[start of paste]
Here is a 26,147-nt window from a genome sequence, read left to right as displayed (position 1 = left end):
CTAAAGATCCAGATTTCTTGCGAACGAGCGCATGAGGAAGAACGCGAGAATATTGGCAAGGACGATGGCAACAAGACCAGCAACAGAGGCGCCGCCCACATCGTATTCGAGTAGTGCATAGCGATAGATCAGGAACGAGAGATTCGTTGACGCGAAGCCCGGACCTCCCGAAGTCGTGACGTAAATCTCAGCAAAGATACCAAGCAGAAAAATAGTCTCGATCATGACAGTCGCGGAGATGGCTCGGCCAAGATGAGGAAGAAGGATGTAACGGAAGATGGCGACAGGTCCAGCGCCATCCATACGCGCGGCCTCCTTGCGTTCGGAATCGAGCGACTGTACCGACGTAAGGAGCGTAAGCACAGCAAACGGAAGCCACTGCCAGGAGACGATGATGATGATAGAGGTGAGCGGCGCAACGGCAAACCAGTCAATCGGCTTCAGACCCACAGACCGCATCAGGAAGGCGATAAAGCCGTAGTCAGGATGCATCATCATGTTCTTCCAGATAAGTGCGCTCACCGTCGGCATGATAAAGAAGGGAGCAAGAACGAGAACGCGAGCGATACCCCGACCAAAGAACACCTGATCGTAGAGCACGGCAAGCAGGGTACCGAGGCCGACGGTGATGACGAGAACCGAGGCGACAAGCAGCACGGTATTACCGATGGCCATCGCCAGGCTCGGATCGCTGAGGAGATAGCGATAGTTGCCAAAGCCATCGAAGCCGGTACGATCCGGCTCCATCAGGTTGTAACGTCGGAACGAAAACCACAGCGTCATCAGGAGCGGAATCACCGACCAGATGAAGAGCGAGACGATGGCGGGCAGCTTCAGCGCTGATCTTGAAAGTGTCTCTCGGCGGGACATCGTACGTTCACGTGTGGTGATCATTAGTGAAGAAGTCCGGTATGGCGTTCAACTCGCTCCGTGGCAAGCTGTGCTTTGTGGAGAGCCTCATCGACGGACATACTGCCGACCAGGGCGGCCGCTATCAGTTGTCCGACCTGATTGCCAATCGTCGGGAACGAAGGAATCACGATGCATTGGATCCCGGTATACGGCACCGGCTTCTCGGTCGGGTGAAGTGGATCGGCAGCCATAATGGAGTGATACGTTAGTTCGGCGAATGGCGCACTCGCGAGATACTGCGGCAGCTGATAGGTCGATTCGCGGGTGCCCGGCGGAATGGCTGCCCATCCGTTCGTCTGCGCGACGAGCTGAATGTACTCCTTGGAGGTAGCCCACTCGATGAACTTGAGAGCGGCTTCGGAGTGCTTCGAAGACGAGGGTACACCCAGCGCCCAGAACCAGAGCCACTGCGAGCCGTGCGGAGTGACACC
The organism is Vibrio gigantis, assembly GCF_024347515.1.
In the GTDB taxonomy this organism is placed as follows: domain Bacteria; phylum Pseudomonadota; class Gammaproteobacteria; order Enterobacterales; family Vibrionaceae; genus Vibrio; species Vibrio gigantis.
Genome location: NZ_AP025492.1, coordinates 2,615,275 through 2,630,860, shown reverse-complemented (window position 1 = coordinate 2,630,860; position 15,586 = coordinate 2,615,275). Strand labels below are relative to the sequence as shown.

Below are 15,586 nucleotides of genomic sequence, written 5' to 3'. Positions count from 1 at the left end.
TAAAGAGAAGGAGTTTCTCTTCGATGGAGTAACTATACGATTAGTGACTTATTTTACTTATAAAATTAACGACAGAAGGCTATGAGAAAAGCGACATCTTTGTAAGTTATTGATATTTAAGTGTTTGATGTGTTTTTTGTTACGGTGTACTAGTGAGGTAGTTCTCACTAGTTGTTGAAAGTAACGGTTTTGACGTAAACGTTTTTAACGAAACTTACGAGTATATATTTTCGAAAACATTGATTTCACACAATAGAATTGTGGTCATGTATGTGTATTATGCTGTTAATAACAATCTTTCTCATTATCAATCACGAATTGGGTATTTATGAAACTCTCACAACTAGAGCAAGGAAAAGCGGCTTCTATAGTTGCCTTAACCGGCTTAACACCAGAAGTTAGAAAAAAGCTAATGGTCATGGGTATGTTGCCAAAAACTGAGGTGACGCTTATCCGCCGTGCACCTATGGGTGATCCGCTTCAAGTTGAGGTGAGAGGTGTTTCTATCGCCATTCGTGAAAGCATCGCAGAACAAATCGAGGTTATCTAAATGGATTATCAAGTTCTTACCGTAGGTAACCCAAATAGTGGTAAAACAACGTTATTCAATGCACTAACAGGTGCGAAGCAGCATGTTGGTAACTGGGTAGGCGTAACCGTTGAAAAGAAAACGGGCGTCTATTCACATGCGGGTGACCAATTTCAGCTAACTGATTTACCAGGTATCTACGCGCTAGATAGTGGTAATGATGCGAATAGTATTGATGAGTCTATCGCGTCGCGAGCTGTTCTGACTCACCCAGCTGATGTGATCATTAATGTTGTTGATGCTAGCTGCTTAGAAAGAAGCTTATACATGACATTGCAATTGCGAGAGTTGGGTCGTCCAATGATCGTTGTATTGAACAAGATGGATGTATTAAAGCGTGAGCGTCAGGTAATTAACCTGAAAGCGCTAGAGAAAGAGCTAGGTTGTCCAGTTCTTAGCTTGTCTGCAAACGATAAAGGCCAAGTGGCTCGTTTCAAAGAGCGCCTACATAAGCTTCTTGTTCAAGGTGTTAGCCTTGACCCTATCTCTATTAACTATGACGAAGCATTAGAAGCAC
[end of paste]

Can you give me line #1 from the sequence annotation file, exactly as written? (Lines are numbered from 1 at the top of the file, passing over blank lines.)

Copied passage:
Here is a 26,147-nt window from a genome sequence, read left to right as displayed (position 1 = left end):